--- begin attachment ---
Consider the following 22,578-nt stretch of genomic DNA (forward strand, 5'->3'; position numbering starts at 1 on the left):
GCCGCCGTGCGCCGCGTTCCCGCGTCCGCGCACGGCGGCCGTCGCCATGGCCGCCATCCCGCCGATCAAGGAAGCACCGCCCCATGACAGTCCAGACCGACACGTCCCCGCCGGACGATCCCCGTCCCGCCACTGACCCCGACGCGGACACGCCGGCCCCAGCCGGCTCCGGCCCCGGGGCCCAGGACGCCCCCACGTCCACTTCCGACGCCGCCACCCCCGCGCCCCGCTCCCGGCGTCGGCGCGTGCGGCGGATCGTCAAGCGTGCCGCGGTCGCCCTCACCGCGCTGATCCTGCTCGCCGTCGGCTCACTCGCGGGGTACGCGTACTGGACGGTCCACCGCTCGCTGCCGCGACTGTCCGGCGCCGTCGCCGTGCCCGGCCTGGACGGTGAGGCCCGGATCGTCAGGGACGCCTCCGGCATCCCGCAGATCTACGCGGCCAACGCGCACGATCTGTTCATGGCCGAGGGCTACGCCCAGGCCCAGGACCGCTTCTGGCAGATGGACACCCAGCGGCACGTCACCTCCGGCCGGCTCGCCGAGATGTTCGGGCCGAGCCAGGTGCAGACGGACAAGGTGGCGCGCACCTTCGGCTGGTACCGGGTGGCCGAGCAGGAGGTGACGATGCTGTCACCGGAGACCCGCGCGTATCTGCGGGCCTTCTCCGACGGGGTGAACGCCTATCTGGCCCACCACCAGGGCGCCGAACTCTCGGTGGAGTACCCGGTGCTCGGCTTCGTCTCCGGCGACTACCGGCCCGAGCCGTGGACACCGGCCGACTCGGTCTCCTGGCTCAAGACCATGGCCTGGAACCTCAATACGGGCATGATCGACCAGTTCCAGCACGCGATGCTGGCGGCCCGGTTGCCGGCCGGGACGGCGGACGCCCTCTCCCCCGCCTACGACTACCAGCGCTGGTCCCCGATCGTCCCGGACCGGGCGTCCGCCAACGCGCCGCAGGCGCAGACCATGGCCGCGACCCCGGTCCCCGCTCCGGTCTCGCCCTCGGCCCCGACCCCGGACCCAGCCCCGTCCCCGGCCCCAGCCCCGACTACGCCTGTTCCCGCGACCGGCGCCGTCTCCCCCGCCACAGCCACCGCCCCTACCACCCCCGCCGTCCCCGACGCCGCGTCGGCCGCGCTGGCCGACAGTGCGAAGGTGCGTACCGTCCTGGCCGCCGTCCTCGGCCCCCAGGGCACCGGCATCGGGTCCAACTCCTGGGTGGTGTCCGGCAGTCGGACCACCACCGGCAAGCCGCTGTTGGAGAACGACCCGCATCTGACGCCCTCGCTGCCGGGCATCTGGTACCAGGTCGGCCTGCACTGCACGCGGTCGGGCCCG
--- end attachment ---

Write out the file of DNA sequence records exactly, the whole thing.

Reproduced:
Consider the following 22,578-nt stretch of genomic DNA (forward strand, 5'->3'; position numbering starts at 1 on the left):
GCCGCCGTGCGCCGCGTTCCCGCGTCCGCGCACGGCGGCCGTCGCCATGGCCGCCATCCCGCCGATCAAGGAAGCACCGCCCCATGACAGTCCAGACCGACACGTCCCCGCCGGACGATCCCCGTCCCGCCACTGACCCCGACGCGGACACGCCGGCCCCAGCCGGCTCCGGCCCCGGGGCCCAGGACGCCCCCACGTCCACTTCCGACGCCGCCACCCCCGCGCCCCGCTCCCGGCGTCGGCGCGTGCGGCGGATCGTCAAGCGTGCCGCGGTCGCCCTCACCGCGCTGATCCTGCTCGCCGTCGGCTCACTCGCGGGGTACGCGTACTGGACGGTCCACCGCTCGCTGCCGCGACTGTCCGGCGCCGTCGCCGTGCCCGGCCTGGACGGTGAGGCCCGGATCGTCAGGGACGCCTCCGGCATCCCGCAGATCTACGCGGCCAACGCGCACGATCTGTTCATGGCCGAGGGCTACGCCCAGGCCCAGGACCGCTTCTGGCAGATGGACACCCAGCGGCACGTCACCTCCGGCCGGCTCGCCGAGATGTTCGGGCCGAGCCAGGTGCAGACGGACAAGGTGGCGCGCACCTTCGGCTGGTACCGGGTGGCCGAGCAGGAGGTGACGATGCTGTCACCGGAGACCCGCGCGTATCTGCGGGCCTTCTCCGACGGGGTGAACGCCTATCTGGCCCACCACCAGGGCGCCGAACTCTCGGTGGAGTACCCGGTGCTCGGCTTCGTCTCCGGCGACTACCGGCCCGAGCCGTGGACACCGGCCGACTCGGTCTCCTGGCTCAAGACCATGGCCTGGAACCTCAATACGGGCATGATCGACCAGTTCCAGCACGCGATGCTGGCGGCCCGGTTGCCGGCCGGGACGGCGGACGCCCTCTCCCCCGCCTACGACTACCAGCGCTGGTCCCCGATCGTCCCGGACCGGGCGTCCGCCAACGCGCCGCAGGCGCAGACCATGGCCGCGACCCCGGTCCCCGCTCCGGTCTCGCCCTCGGCCCCGACCCCGGACCCAGCCCCGTCCCCGGCCCCAGCCCCGACTACGCCTGTTCCCGCGACCGGCGCCGTCTCCCCCGCCACAGCCACCGCCCCTACCACCCCCGCCGTCCCCGACGCCGCGTCGGCCGCGCTGGCCGACAGTGCGAAGGTGCGTACCGTCCTGGCCGCCGTCCTCGGCCCCCAGGGCACCGGCATCGGGTCCAACTCCTGGGTGGTGTCCGGCAGTCGGACCACCACCGGCAAGCCGCTGTTGGAGAACGACCCGCATCTGACGCCCTCGCTGCCGGGCATCTGGTACCAGGTCGGCCTGCACTGCACGCGGTCGGGCCCG